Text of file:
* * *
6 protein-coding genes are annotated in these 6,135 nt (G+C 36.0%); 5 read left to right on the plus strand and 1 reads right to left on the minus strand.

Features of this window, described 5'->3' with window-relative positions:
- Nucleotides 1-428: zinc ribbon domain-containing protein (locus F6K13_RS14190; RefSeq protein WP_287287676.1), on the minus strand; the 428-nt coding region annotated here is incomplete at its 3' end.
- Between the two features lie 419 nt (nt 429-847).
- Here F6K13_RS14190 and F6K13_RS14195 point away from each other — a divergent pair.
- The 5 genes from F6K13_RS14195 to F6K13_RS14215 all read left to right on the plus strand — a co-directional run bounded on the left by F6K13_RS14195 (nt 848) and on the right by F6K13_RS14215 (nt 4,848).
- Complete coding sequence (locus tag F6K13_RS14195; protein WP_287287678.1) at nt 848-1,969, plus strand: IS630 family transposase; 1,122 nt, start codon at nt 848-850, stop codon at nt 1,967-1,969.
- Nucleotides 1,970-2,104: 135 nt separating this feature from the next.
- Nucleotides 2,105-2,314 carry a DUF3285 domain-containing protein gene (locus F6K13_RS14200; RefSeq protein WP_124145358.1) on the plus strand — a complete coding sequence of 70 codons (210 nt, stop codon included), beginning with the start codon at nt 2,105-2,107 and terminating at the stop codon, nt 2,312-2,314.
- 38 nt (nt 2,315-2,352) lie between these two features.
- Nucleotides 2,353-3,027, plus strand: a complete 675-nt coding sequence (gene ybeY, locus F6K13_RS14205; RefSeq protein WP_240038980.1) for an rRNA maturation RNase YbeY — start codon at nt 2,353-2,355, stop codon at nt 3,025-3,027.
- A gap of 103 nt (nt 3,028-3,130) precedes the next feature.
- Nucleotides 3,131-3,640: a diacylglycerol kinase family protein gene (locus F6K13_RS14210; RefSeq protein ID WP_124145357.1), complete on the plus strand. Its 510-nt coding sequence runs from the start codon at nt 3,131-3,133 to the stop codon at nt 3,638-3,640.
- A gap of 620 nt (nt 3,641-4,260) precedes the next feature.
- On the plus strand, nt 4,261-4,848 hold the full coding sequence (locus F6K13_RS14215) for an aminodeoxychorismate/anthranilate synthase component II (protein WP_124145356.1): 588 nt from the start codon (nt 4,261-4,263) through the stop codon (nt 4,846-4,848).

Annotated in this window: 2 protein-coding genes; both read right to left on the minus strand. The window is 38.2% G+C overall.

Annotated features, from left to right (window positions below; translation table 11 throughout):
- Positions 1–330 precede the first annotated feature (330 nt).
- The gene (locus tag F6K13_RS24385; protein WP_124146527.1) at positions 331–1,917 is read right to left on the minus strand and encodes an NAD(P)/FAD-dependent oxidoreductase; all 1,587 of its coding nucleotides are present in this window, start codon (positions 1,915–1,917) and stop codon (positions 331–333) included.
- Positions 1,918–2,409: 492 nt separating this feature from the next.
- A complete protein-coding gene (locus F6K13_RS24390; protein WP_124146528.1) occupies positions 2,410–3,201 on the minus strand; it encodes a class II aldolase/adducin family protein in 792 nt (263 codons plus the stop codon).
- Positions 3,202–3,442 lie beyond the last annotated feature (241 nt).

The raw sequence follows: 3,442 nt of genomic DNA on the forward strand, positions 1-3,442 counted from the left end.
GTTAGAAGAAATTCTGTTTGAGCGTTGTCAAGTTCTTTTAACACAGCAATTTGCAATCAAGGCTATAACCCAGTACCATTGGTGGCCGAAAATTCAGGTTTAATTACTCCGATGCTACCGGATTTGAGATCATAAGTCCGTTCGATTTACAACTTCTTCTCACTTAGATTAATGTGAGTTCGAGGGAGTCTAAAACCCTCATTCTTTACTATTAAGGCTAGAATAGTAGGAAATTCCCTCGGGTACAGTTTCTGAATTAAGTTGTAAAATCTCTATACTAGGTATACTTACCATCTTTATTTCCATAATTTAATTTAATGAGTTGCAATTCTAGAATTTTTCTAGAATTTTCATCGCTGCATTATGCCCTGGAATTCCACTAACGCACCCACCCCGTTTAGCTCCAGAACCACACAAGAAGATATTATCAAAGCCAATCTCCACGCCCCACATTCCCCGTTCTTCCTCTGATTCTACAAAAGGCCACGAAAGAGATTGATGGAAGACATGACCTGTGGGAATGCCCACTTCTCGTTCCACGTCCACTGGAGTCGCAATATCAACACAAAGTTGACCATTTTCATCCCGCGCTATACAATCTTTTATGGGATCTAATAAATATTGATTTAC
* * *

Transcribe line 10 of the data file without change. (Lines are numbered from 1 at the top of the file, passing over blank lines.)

- 38 nt (nt 2,315-2,352) lie between these two features.